The alternate reading in E4, διακρινθεῖτε, is the reading of the text in the Venetus A, T, and significantly, E3. Let us note for now simply that 1) B and E3 have different readings; 2) E4 presents both readings; and finally, most manuscripts in fact have διακρινθῆτε (the seemingly corrected reading of B).

At 3.221,  the Venetus B (folio 46r) once again appears to have been corrected. (This is the view of West, as recorded in his apparatus, presumably based on personal inspection of the manuscript.)  The corrected text reads εἵη, but the original breathing seems to have been a smooth, so that the text would have read εἴη before correction. εἵη (with a rough breathing) is the reading of several papyri and the Venetus A. E3, however, (along with Laurentianus 32.15 and the Genenavensis) reads εἴη (with a smooth breathing).

E4, along with the ninth-century manuscript Z and also Laurentianus 32.3, record still another reading: ἵει. But if we look at the image of E4 (folio 29v), we can see that it too has been corrected:
Detail from folio 29v of E4, showing verse 3.221
West's view (again recorded in his apparatus, and presumably the result of personal inspection) is that the reading of E4 before correction was εἵη (the corrected reading of B). So here is another place where 1) there is division among the manuscripts; 2) the scribe of B has changed his original reading; and 3) E3 matches the reading that B had BEFORE correction.

At 3.301, we have perhaps the most interesting case yet. Several papyri, scholia (from West’s manuscripts M, N, P), the Venetus A, E3, and T read δαμεῖεν here. E4 on the other hand reads μιγεῖεν, which is also found in the lemma of the D scholia (such as in the 9th century manuscript Ve1 [= West Z]) and is written as variant in superscript in T. μιγεῖεν is the text of most mss (except those cited above).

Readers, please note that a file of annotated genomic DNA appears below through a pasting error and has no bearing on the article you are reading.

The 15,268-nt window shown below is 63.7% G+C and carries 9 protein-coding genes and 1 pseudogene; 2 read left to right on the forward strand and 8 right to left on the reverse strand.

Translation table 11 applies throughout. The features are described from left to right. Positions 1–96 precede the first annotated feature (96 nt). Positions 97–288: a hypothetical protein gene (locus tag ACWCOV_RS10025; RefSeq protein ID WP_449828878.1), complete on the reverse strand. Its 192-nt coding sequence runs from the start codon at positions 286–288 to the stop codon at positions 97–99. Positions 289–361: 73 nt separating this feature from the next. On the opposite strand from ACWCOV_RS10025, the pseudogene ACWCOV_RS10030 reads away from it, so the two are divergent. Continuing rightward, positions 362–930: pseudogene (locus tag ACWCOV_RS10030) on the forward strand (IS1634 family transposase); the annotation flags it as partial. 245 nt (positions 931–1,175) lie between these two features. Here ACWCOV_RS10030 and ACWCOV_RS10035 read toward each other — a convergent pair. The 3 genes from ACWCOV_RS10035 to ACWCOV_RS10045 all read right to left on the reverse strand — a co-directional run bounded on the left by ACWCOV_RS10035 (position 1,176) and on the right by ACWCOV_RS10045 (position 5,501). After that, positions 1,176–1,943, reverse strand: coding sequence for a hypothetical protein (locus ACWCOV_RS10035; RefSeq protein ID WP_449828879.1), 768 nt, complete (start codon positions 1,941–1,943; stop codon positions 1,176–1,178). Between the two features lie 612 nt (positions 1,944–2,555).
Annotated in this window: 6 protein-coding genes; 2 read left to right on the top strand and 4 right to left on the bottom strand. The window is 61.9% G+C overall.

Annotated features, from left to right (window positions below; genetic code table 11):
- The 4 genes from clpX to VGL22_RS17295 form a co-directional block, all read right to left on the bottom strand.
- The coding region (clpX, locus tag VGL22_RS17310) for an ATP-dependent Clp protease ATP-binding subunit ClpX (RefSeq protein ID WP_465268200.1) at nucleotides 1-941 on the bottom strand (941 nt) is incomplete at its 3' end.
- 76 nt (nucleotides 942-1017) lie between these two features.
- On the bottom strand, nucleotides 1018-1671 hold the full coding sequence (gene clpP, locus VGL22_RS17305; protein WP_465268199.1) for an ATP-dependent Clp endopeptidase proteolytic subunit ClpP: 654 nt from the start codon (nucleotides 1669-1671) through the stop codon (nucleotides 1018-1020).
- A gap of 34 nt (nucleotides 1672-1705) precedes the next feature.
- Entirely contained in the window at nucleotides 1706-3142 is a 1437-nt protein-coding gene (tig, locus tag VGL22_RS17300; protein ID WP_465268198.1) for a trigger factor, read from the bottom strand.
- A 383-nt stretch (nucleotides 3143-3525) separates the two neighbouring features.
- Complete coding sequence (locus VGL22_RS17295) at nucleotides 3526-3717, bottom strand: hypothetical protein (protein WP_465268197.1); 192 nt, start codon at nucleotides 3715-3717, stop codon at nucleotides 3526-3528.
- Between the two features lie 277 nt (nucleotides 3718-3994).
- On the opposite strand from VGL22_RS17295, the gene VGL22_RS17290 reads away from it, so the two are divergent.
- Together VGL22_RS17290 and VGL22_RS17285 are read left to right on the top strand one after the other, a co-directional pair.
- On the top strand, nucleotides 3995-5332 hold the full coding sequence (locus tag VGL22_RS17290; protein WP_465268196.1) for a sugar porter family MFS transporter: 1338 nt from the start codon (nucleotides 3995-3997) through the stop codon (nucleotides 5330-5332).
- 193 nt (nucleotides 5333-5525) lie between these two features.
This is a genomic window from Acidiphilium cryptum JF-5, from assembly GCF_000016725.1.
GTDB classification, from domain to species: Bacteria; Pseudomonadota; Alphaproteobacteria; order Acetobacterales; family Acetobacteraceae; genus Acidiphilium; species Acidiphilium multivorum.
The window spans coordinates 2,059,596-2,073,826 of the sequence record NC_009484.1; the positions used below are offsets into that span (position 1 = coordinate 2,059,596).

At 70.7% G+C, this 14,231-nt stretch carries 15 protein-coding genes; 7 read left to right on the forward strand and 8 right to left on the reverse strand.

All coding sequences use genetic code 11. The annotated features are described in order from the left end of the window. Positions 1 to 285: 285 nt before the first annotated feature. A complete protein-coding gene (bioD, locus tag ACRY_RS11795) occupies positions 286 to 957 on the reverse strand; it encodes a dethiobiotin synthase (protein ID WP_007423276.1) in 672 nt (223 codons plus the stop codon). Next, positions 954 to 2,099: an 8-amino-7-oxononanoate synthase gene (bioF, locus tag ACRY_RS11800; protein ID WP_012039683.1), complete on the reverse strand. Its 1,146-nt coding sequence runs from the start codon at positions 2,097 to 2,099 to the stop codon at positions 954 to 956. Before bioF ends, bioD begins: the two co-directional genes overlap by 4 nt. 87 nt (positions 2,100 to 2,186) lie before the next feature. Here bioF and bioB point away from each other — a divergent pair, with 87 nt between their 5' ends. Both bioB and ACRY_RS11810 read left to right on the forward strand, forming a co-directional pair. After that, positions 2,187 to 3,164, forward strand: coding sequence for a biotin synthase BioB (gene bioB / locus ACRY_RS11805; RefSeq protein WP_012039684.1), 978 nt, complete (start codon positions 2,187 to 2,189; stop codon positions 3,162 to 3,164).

The Venetus B (folio 47v) AFTER correction reads μιγεῖεν, but I think you can see if you zoom up that BEFORE correction it read δαμεῖεν:

Detail of Folio 47v of the Venetus B, showing verse 3.301

(Go to the full image to see this most clearly. It can be difficult to distinguish between bleed through on the other side and the erased text, but I believe that I see the brownish ink of the delta.) Unfortunately, the apparatus of Allen in his editio maior is incorrect here: he cites B as reading δαμεῖεν.

So here is our third case of E3 reading what B had BEFORE correction. The corrections in B are in a darker ink, but they do not appear to be in another or later hand. What seems most likely is that the scribe, after copying the main text of poem from one source, collated it against another source, sometimes correcting the text he had previously written to agree with the second source over the first. I think we can also see that this is what the scribe of E4 has done as well. In addition to the examples discussed here, I have found at least six other places within this same brief span of lines where the text is divided among manuscripts and E4 has clear evidence of having been corrected.